The bleach may also irritate the soft tissues in the mouth, especially if the bleaching gel accidentally spills over the bleaching tray, which can result in gum inflammation. Hypersensitivity may vary according to each patient as well as the type and concentration of bleach used in the whitening treatment.
Certain kinds of lasers used in teeth whitening processes may also heat up the tooth itself, which can cause hypersensitivity beyond that of bleaching, as well as other possible side effects. More research is needed on the safety of heating up the tooth pulp with a laser, as the current literature is not conclusive.
Laser vs. Others
How does it compare to other whitening treatments?
Laser teeth whitening is very similar to receiving an in-office professional whitening treatment with bleach only. Since there isn’t any evidence that light activation with a laser increases the efficacy of the bleaching gel, you can opt for a professional bleaching-only treatment, such as Zoom teeth whitening.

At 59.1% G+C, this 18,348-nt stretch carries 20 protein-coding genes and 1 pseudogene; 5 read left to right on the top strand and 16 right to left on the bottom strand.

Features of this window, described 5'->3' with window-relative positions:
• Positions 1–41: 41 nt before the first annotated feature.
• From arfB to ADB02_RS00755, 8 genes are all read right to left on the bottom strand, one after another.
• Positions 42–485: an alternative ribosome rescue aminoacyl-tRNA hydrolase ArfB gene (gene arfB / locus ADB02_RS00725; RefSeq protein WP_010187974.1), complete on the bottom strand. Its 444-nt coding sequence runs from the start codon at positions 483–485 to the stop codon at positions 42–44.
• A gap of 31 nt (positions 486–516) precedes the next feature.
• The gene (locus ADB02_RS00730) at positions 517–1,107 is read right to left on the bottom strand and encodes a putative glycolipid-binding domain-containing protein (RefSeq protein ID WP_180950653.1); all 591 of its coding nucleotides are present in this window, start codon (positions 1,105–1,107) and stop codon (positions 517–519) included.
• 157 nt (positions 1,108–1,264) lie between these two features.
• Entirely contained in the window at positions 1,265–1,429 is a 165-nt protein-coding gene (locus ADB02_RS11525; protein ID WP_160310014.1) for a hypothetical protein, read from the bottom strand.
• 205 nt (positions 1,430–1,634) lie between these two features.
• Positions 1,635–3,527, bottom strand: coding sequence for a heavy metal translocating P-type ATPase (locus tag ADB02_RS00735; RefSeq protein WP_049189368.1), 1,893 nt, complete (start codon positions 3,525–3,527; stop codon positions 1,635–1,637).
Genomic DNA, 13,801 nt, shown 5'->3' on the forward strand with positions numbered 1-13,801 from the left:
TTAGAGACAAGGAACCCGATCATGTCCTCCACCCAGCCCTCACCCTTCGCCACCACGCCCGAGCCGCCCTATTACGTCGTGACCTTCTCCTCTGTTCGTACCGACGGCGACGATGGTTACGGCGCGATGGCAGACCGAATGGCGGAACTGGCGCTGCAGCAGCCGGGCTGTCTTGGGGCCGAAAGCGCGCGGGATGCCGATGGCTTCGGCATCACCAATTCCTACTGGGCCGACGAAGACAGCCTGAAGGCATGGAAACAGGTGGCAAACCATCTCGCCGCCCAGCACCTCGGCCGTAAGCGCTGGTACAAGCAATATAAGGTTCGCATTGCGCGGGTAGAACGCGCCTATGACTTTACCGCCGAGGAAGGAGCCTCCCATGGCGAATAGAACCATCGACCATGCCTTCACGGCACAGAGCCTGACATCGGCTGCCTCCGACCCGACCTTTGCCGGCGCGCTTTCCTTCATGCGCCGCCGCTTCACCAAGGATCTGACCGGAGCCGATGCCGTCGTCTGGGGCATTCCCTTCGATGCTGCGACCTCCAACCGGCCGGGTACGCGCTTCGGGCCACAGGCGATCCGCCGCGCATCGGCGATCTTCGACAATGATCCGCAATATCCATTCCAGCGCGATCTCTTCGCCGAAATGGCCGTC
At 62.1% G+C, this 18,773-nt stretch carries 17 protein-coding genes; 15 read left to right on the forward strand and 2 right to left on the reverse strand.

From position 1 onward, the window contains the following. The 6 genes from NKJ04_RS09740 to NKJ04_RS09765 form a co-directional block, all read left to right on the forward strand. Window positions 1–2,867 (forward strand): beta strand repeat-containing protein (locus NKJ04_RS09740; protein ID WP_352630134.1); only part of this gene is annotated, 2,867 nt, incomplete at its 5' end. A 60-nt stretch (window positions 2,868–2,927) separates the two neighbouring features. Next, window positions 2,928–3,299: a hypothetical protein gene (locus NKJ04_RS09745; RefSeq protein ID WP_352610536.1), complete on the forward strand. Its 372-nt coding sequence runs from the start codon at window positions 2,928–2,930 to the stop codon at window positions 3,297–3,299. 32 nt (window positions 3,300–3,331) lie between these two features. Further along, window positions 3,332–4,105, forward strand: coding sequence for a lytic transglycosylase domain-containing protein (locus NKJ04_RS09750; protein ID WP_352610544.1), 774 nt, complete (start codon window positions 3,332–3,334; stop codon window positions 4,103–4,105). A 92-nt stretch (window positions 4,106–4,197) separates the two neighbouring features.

Your dentist may create a custom tray for your teeth and have you whiten your teeth on your own at home over the course of a few weeks or months. This procedure takes longer than in-office treatments but it’s often less expensive.
As for DIY methods, whitening toothpastes can remove minor surface stains via mild abrasives but they can’t change the color of teeth. Over-the-counter bleaching kits or strips can help whiten your teeth, but they’ll have an even lower peroxide concentration than a take-home kit from your dentist (and a much, much lower concentration than an in-office treatment), so you won’t see results quickly.
In both cases, look for a product with the ADA seal of approval to ensure you’re buying something that’s safe and effective.
- Whitening Survey, Summer 2012
- The bleaching of teeth: A review of the literature
- External bleaching therapy with activation by heat, light or laser—A systematic review
- De Moor, R. J. G., Verheyen, J., Verheyen, P., Diachuk, A., Meire, M. A., De Coster, P. J., … Keulemans, F. (2015). Laser Teeth Bleaching: Evaluation of Eventual Side Effects on Enamel and the Pulp and the Efficiency In Vitro and In Vivo. The Scientific World Journal, 2015, 835405.